Yale Students Aim to Chart the Future of Democracy
In Matthew Meyers’ first year at Yale College, a class with Yale Institution for Social Policy Studies (ISPS) faculty fellow Hélène Landemore persuaded him to rethink what democracy could mean.
Landemore’s book, “Open Democracy: Reinventing Popular Rule for the Twenty-First Century,” describes a new model of democracy that would empower randomly selected ordinary citizens to deliberate and define laws and policies so as to “strengthen inclusiveness, responsiveness, and accountability in modern societies.”
Landemore is one of the leaders of Democratic Innovations, a new ISPS program designed to identify and test new ideas for improving the quality of democratic representation and governance. When Meyers discovered the program, he wanted to get involved.
“It almost seemed perfectly tailor-made for what I’m interested in,” Meyers said. “I really believe in the potential for government to do good. But I am frustrated that it is not living up to that right now.”
Meyers, Class of ’24, reached out to ISPS Director Alan Gerber, Sterling Professor of Political Science, and was excited to get a quick response and a meeting. Gerber had already reached out to Rabhya Mehrotra, Class of ’23, and together the three conceived of an undergraduate research group composed of students from different backgrounds dedicated to investigating new concepts for strengthening democracy.
“The students could contribute unique ideas and in turn, bring our concepts to their fields in the future,” Mehrotra said, noting the group would be open to anyone. “As the logic goes, greater participation leads to better solutions. There is simply more expertise and life experience to draw on from a crowd than a few experts. By building an environment in which all students can contribute — rather than only specialized graduate students — we can honor the principles of the open democracy movement.”
Now numbering nine students, the group has begun working with faculty members to design two projects based on an open-source technology called Polis, created and maintained by the nonprofit Computational Democracy Project. Using advanced statistics and machine learning, Polis facilitates conversations among large groups of people on pressing questions to produce data visualizations and analysis for determining consensus opinions — a technological tool to crowdsource policies something like the type of formal citizen jury-type bodies Landemore envisions.
“It can ideally help you aim for the middle, an opinion that people across the entire map will agree on,” Meyers said. “The idea is to find majority agreement on topics that might have seemed intractable.”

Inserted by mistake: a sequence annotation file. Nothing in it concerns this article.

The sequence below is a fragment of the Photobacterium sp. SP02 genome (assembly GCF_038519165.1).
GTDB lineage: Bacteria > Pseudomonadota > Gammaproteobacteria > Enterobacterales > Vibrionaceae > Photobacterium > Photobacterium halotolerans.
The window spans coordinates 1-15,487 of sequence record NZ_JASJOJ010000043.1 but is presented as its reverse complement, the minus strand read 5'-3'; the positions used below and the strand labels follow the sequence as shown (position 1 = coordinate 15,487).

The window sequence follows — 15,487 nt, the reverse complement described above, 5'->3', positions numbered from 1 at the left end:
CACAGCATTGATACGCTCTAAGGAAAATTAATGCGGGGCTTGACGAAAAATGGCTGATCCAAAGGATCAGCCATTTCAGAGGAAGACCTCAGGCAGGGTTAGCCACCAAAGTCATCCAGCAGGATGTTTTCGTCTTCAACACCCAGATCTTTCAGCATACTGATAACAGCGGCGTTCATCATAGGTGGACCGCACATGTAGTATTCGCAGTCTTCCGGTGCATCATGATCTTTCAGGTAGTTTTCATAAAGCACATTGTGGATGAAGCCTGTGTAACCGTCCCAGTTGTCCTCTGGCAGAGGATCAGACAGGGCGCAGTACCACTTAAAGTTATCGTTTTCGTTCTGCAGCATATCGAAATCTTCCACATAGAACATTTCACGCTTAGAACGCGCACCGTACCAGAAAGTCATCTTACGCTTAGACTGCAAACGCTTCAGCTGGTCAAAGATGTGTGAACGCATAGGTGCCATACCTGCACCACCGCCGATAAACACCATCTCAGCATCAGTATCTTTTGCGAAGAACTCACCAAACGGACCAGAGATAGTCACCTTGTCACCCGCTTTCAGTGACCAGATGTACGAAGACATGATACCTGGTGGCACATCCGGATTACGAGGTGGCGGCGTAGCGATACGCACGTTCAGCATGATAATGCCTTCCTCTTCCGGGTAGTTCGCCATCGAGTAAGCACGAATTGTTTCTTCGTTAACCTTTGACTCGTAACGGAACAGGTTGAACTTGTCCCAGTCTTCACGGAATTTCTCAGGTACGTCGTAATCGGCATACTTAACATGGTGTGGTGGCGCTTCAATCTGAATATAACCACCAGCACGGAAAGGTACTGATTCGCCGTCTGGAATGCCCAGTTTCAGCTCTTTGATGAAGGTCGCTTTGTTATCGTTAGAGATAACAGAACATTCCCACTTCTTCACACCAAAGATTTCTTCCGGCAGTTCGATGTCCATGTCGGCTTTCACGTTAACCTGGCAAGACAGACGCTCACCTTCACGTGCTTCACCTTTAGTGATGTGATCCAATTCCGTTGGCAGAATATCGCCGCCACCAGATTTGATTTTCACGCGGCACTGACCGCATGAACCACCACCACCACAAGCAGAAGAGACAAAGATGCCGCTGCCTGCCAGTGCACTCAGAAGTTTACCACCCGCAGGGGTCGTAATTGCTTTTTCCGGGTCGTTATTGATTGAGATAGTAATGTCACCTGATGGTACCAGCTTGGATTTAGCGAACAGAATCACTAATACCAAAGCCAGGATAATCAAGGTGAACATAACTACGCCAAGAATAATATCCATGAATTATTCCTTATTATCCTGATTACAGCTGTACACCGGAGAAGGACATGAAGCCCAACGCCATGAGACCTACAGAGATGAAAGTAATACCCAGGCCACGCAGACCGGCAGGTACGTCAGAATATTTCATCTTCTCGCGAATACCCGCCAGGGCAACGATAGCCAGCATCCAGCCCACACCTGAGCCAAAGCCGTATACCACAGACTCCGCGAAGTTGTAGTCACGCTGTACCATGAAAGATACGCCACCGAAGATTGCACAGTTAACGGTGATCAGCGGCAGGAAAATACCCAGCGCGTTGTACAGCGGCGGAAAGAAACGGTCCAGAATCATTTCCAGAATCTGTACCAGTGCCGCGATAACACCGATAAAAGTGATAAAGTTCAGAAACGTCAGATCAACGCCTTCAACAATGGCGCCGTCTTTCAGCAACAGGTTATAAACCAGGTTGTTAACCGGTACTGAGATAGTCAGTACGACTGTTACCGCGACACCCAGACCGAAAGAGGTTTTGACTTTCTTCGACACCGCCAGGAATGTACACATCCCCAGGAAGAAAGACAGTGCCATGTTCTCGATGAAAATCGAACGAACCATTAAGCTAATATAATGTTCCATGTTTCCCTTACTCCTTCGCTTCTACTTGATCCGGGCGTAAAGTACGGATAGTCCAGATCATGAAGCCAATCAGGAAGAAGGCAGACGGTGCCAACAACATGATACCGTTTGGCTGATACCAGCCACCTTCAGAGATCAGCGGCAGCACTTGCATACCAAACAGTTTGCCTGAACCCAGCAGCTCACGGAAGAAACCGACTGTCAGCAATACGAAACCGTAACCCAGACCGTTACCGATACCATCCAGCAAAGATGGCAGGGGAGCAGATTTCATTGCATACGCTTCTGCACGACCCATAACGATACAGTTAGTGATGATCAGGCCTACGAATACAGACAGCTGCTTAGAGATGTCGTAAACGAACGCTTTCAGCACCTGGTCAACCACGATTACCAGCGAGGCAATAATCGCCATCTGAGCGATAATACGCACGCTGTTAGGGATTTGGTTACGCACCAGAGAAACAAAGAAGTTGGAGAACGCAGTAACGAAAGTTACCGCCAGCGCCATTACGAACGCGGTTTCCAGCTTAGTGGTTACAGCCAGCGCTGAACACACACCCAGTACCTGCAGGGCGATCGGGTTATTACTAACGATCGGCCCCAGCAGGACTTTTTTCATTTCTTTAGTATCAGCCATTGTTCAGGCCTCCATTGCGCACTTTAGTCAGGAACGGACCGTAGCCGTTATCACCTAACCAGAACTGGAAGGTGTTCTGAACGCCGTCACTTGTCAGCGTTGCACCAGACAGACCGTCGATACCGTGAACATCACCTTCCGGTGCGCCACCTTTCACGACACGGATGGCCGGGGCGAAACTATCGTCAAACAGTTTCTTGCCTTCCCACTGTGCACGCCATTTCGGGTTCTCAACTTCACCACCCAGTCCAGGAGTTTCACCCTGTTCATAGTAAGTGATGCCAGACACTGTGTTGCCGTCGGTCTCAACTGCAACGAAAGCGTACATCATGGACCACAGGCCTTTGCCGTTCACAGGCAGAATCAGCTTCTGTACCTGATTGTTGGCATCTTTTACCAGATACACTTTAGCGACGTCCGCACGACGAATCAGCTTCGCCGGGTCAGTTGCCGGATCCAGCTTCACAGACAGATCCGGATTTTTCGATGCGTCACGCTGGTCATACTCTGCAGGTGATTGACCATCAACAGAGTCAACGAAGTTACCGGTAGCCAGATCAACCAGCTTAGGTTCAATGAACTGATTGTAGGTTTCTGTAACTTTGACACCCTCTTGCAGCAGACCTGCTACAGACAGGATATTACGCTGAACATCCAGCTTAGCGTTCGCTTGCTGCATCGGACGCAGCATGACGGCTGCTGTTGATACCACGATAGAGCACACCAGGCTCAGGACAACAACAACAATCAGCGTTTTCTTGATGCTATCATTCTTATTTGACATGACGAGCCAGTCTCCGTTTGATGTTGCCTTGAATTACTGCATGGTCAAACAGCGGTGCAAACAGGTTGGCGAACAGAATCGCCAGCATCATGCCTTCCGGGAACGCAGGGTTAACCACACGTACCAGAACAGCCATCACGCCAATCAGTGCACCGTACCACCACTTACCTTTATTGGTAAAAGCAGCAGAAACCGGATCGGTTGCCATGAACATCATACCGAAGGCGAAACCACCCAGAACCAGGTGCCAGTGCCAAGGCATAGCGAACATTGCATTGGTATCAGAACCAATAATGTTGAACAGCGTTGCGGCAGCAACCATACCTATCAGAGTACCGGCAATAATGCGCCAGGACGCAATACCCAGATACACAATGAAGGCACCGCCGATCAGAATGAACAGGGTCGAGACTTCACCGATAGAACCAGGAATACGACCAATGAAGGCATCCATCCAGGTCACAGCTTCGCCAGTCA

The student group plans to conduct a randomized experiment to test whether the system helps people reach consensus as the designers contend. In a second practical project, they aim to meet with local officials in New Haven and see if they can use Polis to reinvigorate discussions on a topic of policy with sharp and unmoving divisions of opinion that appears to have reached a political stalemate.
Meyers said that any students interested in joining the effort can email him at firstname.lastname@example.org. He expects the group to endure beyond his graduation next year thanks to ISPS’s support and trust.
“When I reached out, this was beyond anything I thought was possible for my participation,” he said. “I was imagining I would be a research assistant to one of the fellows working on Democratic Innovations. But Professor Gerber asked me to think big and then gave us the institutional backing to make it happen.”
Mehrotra, who graduated earlier this year, agreed. In the fall, she will begin work on her master’s degree in political communication at Dublin City University in Ireland as one of 12 students across the country selected for the George J. Mitchell Scholarship.
“I see the program Matt and I began as a crucial source of both academic study on democratic innovation in America as well as an incubator for practical applications,” she said. “Anti-democratic forces remain potent in American politics. Yet authoritarian measures will never give disaffected citizens the power they seek. We need to find ways to further include citizens in government decision making processes as a more permanent and effective solution.”